“In my past life leading the taskforce we did a lot of work looking at the direction of mining, and it’s true to say all the easy stuff is gone. The grades are down, it’s getting deeper, hotter … everything that we do makes it more difficult to mine the commodity that we’re going to need a lot more of to translate where we are today and decarbonise the world.

“Anglo American looked at the last 100 years with copper and [produced some] astounding numbers. We use 10-times the energy today that we once used to mine copper and the yields have nearly halved. So the key commodity that we’re going to need in terms of decarbonisation, we’re going to need lots and lots more energy per unit of production.

“We’ve got a bit of a hill to climb and we need to get our skates on.

“When it comes to underground mining … the challenges are a lot more than just greenhouse gas emissions. DPM, or diesel particulate matter, energy density and heat generation are huge factors that we need to look at in the underground mining context. When you think about the heat that all of our equipment underground generates, that’s the biggest issue we’ve got with ventilation, which is one of the biggest power consumers on the site.

“A load-haul-dump machine, or bogger, [is] your primary mining machine in metalliferous mining. One of those machines consumes, say, 300,000-400,000 litres of fuel every year, and it will emit up to 1000kg of greenhouse gas emissions, so they’re pretty serious numbers that we need to overcome. But because they operate in a relatively small hole in the ground they’ve got to be incredibly energy dense. And the thing with diesel, and why it’s such a great energy source, is it’s super-dense when it comes to energy, and as I said the engines are so highly developed these days, you’ve got a pretty efficient system.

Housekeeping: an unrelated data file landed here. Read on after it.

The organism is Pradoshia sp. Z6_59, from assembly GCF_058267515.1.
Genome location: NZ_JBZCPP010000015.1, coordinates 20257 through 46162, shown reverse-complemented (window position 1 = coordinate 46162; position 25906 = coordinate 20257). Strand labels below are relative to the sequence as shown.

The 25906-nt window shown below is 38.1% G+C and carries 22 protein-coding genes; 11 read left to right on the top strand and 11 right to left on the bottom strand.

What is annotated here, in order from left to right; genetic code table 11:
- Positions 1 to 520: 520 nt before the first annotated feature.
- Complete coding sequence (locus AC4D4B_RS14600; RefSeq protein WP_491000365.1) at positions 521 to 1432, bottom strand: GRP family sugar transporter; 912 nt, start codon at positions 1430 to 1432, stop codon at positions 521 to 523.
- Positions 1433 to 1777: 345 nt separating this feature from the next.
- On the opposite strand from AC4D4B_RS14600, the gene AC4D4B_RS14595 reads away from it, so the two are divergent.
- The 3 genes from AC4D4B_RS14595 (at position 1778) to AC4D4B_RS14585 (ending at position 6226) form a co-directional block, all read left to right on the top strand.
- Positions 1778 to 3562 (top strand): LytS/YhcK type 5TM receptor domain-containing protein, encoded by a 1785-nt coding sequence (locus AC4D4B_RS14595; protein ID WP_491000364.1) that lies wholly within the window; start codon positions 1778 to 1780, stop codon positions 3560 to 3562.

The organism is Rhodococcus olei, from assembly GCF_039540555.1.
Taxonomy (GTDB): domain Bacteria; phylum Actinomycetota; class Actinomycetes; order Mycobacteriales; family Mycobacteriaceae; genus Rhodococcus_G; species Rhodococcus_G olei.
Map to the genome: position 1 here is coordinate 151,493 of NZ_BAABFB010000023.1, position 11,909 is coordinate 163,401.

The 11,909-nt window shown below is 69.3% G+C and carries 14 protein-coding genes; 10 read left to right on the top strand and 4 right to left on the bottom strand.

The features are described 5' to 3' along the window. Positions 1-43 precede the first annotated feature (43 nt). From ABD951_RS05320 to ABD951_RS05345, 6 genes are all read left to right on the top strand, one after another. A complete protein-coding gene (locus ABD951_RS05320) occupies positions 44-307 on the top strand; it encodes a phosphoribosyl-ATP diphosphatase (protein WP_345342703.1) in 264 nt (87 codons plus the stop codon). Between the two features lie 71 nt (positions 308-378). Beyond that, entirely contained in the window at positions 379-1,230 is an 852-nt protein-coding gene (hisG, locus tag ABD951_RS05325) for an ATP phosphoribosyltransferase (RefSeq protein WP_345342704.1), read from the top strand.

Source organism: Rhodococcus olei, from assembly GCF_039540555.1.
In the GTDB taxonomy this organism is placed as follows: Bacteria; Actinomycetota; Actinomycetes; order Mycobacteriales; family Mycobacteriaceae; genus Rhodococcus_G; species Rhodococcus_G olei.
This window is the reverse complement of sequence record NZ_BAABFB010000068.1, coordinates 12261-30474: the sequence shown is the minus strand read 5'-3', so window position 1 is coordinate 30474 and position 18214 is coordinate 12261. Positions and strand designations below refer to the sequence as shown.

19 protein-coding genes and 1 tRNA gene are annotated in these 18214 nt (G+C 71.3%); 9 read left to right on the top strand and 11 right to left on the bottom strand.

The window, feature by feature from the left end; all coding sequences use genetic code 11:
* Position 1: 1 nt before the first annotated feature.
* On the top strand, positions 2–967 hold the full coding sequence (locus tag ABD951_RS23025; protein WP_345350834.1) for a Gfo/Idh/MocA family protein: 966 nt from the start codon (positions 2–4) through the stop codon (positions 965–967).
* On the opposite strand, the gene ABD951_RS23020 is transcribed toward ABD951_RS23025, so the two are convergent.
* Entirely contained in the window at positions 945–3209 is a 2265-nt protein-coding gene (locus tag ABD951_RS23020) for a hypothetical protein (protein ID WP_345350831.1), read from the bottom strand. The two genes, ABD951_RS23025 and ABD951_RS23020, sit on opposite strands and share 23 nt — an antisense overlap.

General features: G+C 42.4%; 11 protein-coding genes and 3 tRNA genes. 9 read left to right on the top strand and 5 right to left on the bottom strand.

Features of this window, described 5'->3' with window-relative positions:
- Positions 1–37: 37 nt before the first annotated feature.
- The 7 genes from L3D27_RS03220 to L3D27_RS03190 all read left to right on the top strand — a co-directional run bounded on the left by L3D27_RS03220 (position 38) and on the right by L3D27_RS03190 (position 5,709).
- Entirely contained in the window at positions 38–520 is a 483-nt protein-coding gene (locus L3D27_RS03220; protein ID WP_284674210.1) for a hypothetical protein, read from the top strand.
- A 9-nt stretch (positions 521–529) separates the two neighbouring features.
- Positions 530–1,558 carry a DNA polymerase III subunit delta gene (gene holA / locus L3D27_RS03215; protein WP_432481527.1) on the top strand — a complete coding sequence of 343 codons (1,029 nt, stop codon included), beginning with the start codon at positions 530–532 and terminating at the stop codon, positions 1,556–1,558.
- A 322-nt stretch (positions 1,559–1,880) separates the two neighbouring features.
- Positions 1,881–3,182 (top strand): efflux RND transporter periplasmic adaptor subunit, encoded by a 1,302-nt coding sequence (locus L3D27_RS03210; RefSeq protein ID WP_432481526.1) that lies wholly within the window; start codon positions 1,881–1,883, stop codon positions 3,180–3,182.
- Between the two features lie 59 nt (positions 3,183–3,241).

“An LHD, the thing that digs all the ore, will typically on a diesel machine have about 3000 kilowatt hours of energy storage. State-of-the-art for a battery unit that’s just been released is 300kWh of battery storage. So you’ve got a 10-times difference in the energy onboard and then you overlay that with the fact that the battery unit weighs 10 tonnes and all of the infrastructure for the diesel unit is 5t.

“So even if batteries improve by a factor of two – so 100% better – you’re still five-times out.

“I can’t see how we’re going to get a solution right across the paradigm of change for our primary mining equipment just with battery power.

“There will be a combination of trolley assist, diesel hybrid, electrification through continuous haulage – all of these things – as we also look at precision mining and low-footprint mining. But that doesn’t change the fact that we need a compact, energy-dense solution.

“Hydrogen can provide that and we’re under-developed there in terms of investment.

“There is a great opportunity for Australian businesses to develop the infrastructure and all of the different elements in the value chain around hydrogen-powered systems.

“Unfortunately what we see is some polarisation between those that are in the hydrogen camp and those in the battery-electric camp, which to me is stupidity.

“Those two technologies co-exist and are very important synergistically.”